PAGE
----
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CoRR: a computing research repository

CoRR: a computing research repository Essay 41 Design and implementation of ACM ™s eprint repository. CoRR: A Computing Research Repository Joseph Y. Halpern Computer Science Department Cornell University Ithaca, NY 14850 halpern@cs.cornell.edu Abstract This paper describes the decisions by which the Association for Computing Machinery integrated good features from the Los Alamos e-print (physics) archive and from Cornell University ™s Networked Computer Science Technical Reference Library to form their own open, permanent, online œcomputing research repository  (CoRR). Submitted papers are not refereed and anyone can browse and extract CoRR material for free, so CoRR ™s eventual success could revolutionize computer science publishing. But several serious challenges remain: some journals forbid online preprints, the CoRR user interface is cumbersome, submissions are only self-indexed (no professional library staff manages the archive), and long-term funding is uncertain. H.3.7 Digital libraries ”online publishing, information retrieval, document management Keywords: archiving, collaboration, copyright, journal policies, preprints C Introduction omputing research relies heavily on the rapid dissemination of results. As a result, the formal process of submitting papers to journals has been augmented by other, more rapid, dissemination methods. Originally these involved printed documents, such as technical reports and conference papers. With the advent of the Internet, researchers developed http://www.deepdyve.com/assets/images/DeepDyve-Logo-lg.png ACM Journal of Computer Documentation (JCD) Association for Computing Machinery

CoRR: a computing research repository

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Publisher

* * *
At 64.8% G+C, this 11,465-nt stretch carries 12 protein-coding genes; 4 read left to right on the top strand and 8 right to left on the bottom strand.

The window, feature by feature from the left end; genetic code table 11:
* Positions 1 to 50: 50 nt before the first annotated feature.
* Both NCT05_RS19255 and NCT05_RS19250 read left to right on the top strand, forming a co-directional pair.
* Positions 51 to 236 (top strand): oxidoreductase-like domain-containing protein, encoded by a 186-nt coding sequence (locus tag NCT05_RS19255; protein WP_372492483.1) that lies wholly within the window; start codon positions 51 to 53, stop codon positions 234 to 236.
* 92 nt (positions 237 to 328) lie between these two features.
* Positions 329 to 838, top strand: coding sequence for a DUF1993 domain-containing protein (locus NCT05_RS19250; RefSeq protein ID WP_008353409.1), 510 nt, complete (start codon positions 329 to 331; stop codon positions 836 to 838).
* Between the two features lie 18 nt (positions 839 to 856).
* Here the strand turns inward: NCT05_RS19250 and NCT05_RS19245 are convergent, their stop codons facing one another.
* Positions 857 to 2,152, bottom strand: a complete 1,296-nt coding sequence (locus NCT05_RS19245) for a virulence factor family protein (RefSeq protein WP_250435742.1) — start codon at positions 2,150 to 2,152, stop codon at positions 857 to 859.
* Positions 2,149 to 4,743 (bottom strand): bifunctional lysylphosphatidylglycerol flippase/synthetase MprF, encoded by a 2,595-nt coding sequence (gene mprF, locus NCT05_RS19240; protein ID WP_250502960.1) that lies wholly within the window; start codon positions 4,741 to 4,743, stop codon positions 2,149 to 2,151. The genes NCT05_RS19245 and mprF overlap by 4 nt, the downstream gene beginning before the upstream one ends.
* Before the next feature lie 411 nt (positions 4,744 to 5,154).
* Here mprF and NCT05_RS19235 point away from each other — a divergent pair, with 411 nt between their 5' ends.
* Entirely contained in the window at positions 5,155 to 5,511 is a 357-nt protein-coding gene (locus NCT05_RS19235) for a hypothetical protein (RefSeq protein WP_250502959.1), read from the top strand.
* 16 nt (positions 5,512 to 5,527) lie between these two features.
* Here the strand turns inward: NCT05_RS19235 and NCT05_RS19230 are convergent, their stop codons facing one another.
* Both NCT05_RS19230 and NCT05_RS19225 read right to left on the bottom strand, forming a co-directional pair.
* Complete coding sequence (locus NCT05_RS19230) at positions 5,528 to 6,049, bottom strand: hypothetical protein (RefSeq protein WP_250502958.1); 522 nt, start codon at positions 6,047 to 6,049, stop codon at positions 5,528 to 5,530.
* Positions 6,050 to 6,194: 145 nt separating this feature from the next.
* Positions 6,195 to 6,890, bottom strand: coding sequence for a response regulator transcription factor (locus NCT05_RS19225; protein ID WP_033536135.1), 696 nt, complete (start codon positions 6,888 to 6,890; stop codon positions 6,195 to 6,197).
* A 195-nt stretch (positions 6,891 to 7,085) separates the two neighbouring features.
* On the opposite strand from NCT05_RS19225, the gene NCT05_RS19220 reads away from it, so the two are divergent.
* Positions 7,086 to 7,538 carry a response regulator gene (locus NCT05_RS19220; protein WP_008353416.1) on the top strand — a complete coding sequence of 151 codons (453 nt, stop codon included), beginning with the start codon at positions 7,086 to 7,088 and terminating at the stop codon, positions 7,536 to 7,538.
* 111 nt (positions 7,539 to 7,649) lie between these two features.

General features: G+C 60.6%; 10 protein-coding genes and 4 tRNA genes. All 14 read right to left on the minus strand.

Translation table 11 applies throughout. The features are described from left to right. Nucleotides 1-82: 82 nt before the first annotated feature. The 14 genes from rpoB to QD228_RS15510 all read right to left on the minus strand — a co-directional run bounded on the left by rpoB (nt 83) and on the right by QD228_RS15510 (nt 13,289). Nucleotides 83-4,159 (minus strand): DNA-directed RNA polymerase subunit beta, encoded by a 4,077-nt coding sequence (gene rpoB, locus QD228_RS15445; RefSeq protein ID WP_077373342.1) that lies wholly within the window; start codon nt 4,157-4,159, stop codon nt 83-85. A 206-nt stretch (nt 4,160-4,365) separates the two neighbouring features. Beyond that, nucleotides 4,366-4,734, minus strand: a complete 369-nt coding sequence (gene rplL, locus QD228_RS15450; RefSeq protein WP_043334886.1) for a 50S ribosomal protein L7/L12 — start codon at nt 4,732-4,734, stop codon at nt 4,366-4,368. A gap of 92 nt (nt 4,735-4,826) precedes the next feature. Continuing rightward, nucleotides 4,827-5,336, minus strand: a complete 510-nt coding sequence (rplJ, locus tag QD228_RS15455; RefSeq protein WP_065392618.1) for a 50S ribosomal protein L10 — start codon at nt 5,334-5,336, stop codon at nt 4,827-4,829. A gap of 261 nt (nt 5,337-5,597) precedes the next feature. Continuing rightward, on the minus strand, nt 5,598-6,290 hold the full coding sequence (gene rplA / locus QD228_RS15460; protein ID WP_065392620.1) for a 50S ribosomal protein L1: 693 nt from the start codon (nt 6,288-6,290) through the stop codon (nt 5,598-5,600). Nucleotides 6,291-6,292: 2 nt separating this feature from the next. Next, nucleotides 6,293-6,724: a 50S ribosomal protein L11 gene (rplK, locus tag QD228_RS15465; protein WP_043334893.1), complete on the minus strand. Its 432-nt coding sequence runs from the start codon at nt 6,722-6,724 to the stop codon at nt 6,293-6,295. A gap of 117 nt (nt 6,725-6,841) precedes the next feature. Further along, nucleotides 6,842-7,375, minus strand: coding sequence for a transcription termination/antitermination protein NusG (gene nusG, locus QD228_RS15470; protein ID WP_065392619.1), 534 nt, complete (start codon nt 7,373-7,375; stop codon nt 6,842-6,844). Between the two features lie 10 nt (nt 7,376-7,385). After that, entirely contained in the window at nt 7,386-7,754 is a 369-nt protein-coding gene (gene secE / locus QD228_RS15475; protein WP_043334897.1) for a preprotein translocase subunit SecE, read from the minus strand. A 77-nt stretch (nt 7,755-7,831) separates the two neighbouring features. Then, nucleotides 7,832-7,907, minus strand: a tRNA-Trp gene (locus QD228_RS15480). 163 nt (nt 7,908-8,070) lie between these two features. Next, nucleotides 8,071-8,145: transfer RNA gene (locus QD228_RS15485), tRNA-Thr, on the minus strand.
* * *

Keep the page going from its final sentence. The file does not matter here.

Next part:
Association for Computing Machinery
Copyright
Copyright © 2000 by ACM Inc.
ISSN
1527-6805
DOI
10.1145/337271.337274
Publisher site
See Article on Publisher Site

Abstract

Essay 41 Design and implementation of ACM ™s eprint repository. CoRR: A Computing Research Repository Joseph Y. Halpern Computer Science Department Cornell University Ithaca, NY 14850 halpern@cs.cornell.edu Abstract This paper describes the decisions by which the Association for Computing Machinery integrated good features from the Los Alamos e-print (physics) archive and from Cornell University ™s Networked Computer Science Technical Reference Library to form their own open, permanent, online œcomputing research repository  (CoRR). Submitted papers are not refereed and anyone can browse and extract CoRR material for free, so CoRR ™s eventual success could revolutionize computer science publishing. But several serious challenges remain: some journals forbid online preprints, the CoRR user interface is cumbersome, submissions are only self-indexed (no professional library staff manages the archive), and long-term funding is uncertain. H.3.7 Digital libraries ”online publishing, information retrieval, document management Keywords: archiving, collaboration, copyright, journal policies, preprints C Introduction omputing research relies heavily on the rapid dissemination of results. As a result, the formal process of submitting papers to journals has been augmented by other, more rapid, dissemination methods. Originally these involved printed documents, such as technical reports and conference papers. With the advent of the Internet, researchers developed

Journal

ACM Journal of Computer Documentation (JCD)Association for Computing Machinery

Published: May 1, 2000

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